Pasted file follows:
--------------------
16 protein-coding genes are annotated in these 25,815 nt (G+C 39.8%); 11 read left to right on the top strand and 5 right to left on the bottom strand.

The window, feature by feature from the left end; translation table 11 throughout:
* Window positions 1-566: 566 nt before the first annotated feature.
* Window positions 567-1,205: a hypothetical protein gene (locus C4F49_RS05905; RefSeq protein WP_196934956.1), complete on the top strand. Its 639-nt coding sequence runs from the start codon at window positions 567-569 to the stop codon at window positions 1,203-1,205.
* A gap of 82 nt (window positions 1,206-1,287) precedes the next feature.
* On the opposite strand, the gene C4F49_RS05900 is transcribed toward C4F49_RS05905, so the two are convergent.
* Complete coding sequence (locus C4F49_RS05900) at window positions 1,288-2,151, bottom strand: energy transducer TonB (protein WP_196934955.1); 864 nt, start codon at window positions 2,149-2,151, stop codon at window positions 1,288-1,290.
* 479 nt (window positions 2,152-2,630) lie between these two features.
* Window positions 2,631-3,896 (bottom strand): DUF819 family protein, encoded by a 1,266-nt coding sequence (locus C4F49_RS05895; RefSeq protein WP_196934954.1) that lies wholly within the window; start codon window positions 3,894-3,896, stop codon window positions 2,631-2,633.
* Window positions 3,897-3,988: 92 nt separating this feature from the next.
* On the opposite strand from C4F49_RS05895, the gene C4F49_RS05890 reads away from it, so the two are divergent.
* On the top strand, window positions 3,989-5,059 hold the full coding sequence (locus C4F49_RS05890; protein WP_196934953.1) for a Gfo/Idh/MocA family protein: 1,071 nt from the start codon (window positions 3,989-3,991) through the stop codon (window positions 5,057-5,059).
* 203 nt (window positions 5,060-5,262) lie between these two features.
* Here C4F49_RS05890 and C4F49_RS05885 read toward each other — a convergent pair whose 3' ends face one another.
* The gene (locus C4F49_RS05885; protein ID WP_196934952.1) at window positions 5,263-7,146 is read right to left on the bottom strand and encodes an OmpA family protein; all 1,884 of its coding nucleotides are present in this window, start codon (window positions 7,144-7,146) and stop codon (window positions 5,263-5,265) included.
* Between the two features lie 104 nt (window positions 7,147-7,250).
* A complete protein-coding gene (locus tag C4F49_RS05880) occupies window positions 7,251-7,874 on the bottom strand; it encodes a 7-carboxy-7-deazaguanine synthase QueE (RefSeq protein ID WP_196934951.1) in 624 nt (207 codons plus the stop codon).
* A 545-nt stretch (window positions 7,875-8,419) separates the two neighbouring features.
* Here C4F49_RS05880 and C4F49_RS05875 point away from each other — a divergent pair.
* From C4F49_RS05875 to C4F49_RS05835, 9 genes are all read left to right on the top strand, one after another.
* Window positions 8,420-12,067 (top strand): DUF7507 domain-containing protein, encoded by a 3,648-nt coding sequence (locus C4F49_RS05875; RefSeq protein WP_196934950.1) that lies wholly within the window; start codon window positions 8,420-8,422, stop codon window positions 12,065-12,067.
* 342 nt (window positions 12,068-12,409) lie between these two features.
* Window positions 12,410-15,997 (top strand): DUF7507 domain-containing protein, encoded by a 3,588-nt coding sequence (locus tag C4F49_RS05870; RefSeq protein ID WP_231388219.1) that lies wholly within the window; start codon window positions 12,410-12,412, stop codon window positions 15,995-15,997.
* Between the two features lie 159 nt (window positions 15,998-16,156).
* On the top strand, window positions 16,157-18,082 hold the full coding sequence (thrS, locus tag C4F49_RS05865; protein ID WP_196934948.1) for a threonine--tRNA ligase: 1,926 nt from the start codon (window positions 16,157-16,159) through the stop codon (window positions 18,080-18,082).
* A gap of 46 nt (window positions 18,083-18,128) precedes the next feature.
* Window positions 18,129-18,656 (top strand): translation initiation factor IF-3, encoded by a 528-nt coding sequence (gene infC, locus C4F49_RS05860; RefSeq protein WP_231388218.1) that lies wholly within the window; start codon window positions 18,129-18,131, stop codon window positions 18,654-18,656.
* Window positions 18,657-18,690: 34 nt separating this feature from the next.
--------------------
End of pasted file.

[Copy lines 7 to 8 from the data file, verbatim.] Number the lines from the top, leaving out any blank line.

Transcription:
* Complete coding sequence (locus C4F49_RS05900) at window positions 1,288-2,151, bottom strand: energy transducer TonB (protein WP_196934955.1); 864 nt, start codon at window positions 2,149-2,151, stop codon at window positions 1,288-1,290.
* 479 nt (window positions 2,152-2,630) lie between these two features.